India keeping their cool, and Pakistan characteristically not turned out to be the major difference between the two teams © AFP
India keeping their cool, and Pakistan characteristically not turned out to be the major difference between the two teams © AFP


Unwanted miscommunication in running, dropped catches, wild swings to score runs, Pakistan looked far too edgy despite having a comparatively stronger team than their arch-rivals. Abhijit Banare analyses some key moments of the game which cost Pakistan the match.


It’s getting habitual now. Doesn’t matter how strong the Pakistan side is compared to India, but the psychological battle has always triumphed cricketing skills for Pakistan. Go back to the 2011 World Cup semi-final and you will realise why pressure matters more than skills. But on Friday, there was hardly any pressure in what could be termed as one of the rare low-key Indo-Pak affairs. Captains of both teams had played down the hype saying it’s not going to affect their performance but it seems the statement held true only for MS Dhoni.



With a strong bowling attack and some reliable batsmen, Pakistan had every chance to get the monkey off their back as far as the world cup jinx against India was concerned. But the nervousness was once again evident when they were put into bat. Perhaps their best batsman for a while now, Ahmed Shehzad was clearly off colour going for wild swings and erratic communication with his fellow batsmen. Shehzad’s decision to refuse a single to Kamran Akmal was soo late that another run-out was written all over the place even before Akmal turned back to reach to his crease.


Call it Dhoni’s influence or the big match occasion, Indians have learnt the way to disassociate themselves from pressure and carry on their work in their own zone unlike Pakistan. If you look from the other side, with all the noise from spectators and initial excitement, Bhuvneshwar Kumar too could have easily missed his aim while throwing at the stumps at striker’s end. Sounds exaggerated when you are few feet away with three stumps to aim at but ask Stuart Broad how to miss a run-out standing in front of the stumps.


Even with the bowling changes, Dhoni was much more proactive whereas, Mohammad Hafeez was forced to bring the changes more out of pressure. In other words, the Indians managed to dictate terms all through.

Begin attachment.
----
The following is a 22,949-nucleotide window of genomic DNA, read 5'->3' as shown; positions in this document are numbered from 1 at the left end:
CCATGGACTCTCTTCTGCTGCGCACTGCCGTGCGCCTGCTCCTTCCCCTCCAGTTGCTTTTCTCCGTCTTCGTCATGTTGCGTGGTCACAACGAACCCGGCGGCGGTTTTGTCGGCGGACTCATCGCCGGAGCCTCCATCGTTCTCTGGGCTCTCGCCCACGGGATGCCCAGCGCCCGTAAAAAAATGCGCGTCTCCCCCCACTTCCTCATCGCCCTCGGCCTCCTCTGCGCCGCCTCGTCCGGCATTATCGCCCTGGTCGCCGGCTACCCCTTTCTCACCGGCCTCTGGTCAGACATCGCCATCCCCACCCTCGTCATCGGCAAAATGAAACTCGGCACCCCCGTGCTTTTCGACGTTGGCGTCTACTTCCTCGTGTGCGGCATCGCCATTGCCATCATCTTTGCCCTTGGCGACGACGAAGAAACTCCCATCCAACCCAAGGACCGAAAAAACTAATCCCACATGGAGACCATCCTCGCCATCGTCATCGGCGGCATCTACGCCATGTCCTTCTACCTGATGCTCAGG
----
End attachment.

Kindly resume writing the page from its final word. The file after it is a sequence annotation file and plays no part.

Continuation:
The middle order of Pakistan is aggressive but that only allows more chances to the opposition.


And the dropped catch of Suresh Raina by Shahid Afridi in the 12th over was critical too. Pakistan still had a chance to strike a few wickets then. And it doesn’t help when two of your best pacers release the pressure by being inconsistent. Umar Gul, in particular, has been found wanting in big match situations.


While the Indians were good with their fielding in the circle, Pakistan allowed the Indian openers to pick the quick singles. The openers were aggressive enough to break the shackles with boundaries, but at the same time, drying up the singles can frustrate the batsmen a lot. The same was visible in the unbeaten partnership between Virat Kohli and Raina, where they kept stealing the singles and twos. The duo came together with India struggling after three quick wickets, but they remained unperturbed calmly picking boundaries at regular intervals which kept frustrating Pakistan.


There are more such minor things which make a big difference in the end result of the match. Some of the Pakistan batsmen are as talented as their Indian counterparts, but somehow they manage to allow the pressure to get the better of them. Umar Akmal in particular could have easily made a difference of 15 more runs had he stayed on. The middle order of Pakistan is aggressive but that only allows more chances to the opposition.


Against Australia, Pakistan have a bigger task. Knowing Pakistan’s inconsistency they happen to fire in most unlikely situations as well. With the Indian game behind them, they need to look to return to their natural zone. Even the Aussies would be wary of a strong Pakistan side, but will be well aware of their ability to be in the self-destruction zone as well.


(Abhijit Banare is a reporter at CricketCountry. He is an avid quizzer and loves to analyse and dig out interesting facts which allows him to learn something new every day. Apart from cricket he also likes to keep a sharp eye on Indian politics, and can be followed on Twitter and blog)


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